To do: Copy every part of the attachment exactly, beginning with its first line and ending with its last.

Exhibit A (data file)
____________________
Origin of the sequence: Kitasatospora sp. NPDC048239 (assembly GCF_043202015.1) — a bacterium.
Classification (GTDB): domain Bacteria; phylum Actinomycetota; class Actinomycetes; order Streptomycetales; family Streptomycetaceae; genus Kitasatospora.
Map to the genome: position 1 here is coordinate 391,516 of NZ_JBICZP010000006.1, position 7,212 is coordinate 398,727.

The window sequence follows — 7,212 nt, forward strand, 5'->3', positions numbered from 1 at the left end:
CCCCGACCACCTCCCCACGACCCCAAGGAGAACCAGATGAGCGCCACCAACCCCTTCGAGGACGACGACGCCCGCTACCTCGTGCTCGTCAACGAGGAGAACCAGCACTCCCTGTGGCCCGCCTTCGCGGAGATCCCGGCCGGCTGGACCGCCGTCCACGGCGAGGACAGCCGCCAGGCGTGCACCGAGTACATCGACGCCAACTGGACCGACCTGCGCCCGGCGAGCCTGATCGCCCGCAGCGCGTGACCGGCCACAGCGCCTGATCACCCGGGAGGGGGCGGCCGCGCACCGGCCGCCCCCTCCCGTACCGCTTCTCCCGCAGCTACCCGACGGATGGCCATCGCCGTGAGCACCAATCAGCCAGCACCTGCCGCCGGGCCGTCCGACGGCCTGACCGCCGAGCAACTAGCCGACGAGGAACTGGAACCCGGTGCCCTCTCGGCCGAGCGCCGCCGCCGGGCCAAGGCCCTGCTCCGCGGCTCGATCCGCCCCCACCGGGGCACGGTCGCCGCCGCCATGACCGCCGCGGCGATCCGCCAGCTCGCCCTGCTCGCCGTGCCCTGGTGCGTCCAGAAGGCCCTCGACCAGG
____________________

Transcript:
Origin of the sequence: Kitasatospora sp. NPDC048239 (assembly GCF_043202015.1) — a bacterium.
Classification (GTDB): domain Bacteria; phylum Actinomycetota; class Actinomycetes; order Streptomycetales; family Streptomycetaceae; genus Kitasatospora.
Map to the genome: position 1 here is coordinate 391,516 of NZ_JBICZP010000006.1, position 7,212 is coordinate 398,727.

The window sequence follows — 7,212 nt, forward strand, 5'->3', positions numbered from 1 at the left end:
CCCCGACCACCTCCCCACGACCCCAAGGAGAACCAGATGAGCGCCACCAACCCCTTCGAGGACGACGACGCCCGCTACCTCGTGCTCGTCAACGAGGAGAACCAGCACTCCCTGTGGCCCGCCTTCGCGGAGATCCCGGCCGGCTGGACCGCCGTCCACGGCGAGGACAGCCGCCAGGCGTGCACCGAGTACATCGACGCCAACTGGACCGACCTGCGCCCGGCGAGCCTGATCGCCCGCAGCGCGTGACCGGCCACAGCGCCTGATCACCCGGGAGGGGGCGGCCGCGCACCGGCCGCCCCCTCCCGTACCGCTTCTCCCGCAGCTACCCGACGGATGGCCATCGCCGTGAGCACCAATCAGCCAGCACCTGCCGCCGGGCCGTCCGACGGCCTGACCGCCGAGCAACTAGCCGACGAGGAACTGGAACCCGGTGCCCTCTCGGCCGAGCGCCGCCGCCGGGCCAAGGCCCTGCTCCGCGGCTCGATCCGCCCCCACCGGGGCACGGTCGCCGCCGCCATGACCGCCGCGGCGATCCGCCAGCTCGCCCTGCTCGCCGTGCCCTGGTGCGTCCAGAAGGCCCTCGACCAGG